As it does not seem desirable to dress up an eighteenth century classic entirely in twentieth century costume, I have retained the spelling of the fifth edition and steadily refused to attempt to make it consistent with itself. The danger which would be incurred by doing so may be shown by the example of 'Cromwel'. Few modern readers would hesitate to condemn this as a misprint, but it is, as a matter of fact, the spelling affected by Hume in his and was doubtless adopted from him by Adam Smith, though in the second of the two places where the name is mentioned inadvertence or the obstinacy of the printers allowed the usual 'Cromwell' to appear till the fourth edition was reached. I have been equally rigid in following the original in the matter of the use of capitals and italics, except that in deference to modern fashion I have allowed the initial words of paragraphs to appear in small letters instead of capitals, the chapter headings to be printed in a large size of upper and lower case roman instead of small italics, and the abbreviation 'Chap.' to be replaced by 'Chapter' in full. I have also allowed each chapter to begin on a fresh page, as the old practice of beginning a new chapter below the end of the preceding one is inconvenient to a student who desires to use the book for reference. The useless headline, 'The Nature and Causes of the Wealth of Nations,' which appears at the top of every pair of pages in the original has been replaced by a headline which changes with every chapter and, where possible, with every formal subdivision of a chapter, so that the reader who opens the book in the middle of a long chapter with several subdivisions may discover where he is immediately. The composition of these headlines has not always been an easy matter, and I hope that critics who are inclined to condemn any of them will take into account the smallness of the space available.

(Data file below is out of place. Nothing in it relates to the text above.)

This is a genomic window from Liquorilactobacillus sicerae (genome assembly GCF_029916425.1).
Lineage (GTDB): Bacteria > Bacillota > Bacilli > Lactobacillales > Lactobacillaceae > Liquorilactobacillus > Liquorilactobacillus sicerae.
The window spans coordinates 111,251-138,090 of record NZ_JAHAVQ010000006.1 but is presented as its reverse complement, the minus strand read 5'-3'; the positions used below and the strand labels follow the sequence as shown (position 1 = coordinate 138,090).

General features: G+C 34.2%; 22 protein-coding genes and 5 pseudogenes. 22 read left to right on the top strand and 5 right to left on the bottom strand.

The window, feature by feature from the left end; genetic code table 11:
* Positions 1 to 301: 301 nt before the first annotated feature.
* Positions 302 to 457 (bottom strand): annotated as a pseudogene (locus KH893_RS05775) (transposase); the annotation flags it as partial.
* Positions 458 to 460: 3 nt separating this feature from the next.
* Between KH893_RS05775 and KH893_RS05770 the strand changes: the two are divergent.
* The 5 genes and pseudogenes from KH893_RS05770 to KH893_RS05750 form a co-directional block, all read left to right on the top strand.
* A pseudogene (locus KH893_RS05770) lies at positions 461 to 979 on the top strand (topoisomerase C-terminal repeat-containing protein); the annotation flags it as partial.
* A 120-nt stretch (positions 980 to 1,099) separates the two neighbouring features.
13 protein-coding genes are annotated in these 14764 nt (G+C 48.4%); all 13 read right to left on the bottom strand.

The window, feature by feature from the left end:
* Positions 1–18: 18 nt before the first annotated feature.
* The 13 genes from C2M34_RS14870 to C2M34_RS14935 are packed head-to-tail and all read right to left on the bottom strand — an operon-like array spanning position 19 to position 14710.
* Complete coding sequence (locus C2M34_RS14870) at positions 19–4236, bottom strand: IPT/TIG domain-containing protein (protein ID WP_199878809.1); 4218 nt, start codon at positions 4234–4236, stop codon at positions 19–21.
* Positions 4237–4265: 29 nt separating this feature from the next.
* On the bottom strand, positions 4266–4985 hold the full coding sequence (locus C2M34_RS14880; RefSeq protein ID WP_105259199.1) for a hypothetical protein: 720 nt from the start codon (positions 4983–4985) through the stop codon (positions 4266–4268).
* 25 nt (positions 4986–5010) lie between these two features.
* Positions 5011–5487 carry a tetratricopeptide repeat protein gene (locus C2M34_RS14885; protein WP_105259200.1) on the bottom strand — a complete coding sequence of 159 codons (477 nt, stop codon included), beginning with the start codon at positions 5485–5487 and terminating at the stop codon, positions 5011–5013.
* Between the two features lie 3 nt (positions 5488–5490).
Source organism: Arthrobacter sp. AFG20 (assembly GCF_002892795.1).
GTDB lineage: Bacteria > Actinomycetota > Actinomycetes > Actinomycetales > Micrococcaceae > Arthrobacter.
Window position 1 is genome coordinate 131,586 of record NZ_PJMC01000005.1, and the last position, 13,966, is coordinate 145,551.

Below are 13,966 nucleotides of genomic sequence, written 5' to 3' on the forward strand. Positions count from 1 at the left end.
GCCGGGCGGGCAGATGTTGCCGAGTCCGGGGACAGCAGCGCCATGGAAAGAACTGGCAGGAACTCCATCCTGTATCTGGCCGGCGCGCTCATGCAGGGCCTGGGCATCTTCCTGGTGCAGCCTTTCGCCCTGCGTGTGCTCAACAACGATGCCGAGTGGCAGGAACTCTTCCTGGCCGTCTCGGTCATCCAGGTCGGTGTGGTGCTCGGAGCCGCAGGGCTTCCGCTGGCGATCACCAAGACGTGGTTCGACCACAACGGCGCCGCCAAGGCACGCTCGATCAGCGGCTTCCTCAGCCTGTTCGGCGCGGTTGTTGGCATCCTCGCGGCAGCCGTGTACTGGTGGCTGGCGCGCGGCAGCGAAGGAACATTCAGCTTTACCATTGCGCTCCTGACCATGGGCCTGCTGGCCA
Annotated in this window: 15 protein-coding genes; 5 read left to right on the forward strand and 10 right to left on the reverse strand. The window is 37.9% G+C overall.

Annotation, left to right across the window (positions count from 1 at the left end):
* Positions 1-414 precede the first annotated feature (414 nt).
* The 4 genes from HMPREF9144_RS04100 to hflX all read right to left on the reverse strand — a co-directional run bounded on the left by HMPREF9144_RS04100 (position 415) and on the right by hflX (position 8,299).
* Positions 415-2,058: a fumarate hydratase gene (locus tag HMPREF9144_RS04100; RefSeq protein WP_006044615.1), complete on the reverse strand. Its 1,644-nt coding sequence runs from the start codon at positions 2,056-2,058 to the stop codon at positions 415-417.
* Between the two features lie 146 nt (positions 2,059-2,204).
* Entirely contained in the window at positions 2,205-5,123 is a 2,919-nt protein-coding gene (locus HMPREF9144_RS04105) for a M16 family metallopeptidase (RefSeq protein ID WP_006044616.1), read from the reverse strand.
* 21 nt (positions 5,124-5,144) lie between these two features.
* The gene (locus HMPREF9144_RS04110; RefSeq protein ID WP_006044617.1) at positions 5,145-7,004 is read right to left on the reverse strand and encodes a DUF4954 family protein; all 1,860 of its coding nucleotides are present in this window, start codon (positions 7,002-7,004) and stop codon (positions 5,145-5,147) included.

That TV you own might have cost ten thousand dollars instead of two hundred without the thinking of Adam Smith. Just take a walk around your house sometime and check out all the products that weren't made in your home country. The reason you can afford to have them is because they come from an international market, where stiff competition and innovation have made the products both better and cheaper. And that might not be the case if Adam Smith had never written The Wealth of Nations.
The Wealth of Nations Summary | GradeSaver
Adam Smith would tell you to have faith that this is a good thing in the end, but many people are willing to . When it comes down to it, you'll have to decide for yourself how you feel about free trade. And hey— once you've read The Wealth of Nations, you'll be a lot more informed about the subject than your average Joe or Jane.